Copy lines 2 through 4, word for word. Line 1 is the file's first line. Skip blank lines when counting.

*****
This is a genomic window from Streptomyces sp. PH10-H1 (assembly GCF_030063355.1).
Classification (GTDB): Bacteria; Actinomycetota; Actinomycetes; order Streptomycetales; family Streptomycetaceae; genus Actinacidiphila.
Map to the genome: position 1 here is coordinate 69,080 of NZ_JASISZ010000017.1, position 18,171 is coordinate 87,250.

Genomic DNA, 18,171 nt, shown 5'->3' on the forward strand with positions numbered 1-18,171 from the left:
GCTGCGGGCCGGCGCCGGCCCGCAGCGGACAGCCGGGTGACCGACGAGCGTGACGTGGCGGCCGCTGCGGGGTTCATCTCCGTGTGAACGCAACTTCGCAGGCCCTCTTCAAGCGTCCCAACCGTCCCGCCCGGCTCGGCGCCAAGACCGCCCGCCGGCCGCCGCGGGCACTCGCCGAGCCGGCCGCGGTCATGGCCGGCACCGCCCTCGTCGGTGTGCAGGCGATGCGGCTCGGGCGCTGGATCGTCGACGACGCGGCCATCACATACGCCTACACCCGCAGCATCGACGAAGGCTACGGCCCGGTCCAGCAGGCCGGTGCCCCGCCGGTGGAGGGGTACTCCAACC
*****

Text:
Classification (GTDB): Bacteria; Actinomycetota; Actinomycetes; order Streptomycetales; family Streptomycetaceae; genus Actinacidiphila.
Map to the genome: position 1 here is coordinate 69,080 of NZ_JASISZ010000017.1, position 18,171 is coordinate 87,250.

Genomic DNA, 18,171 nt, shown 5'->3' on the forward strand with positions numbered 1-18,171 from the left: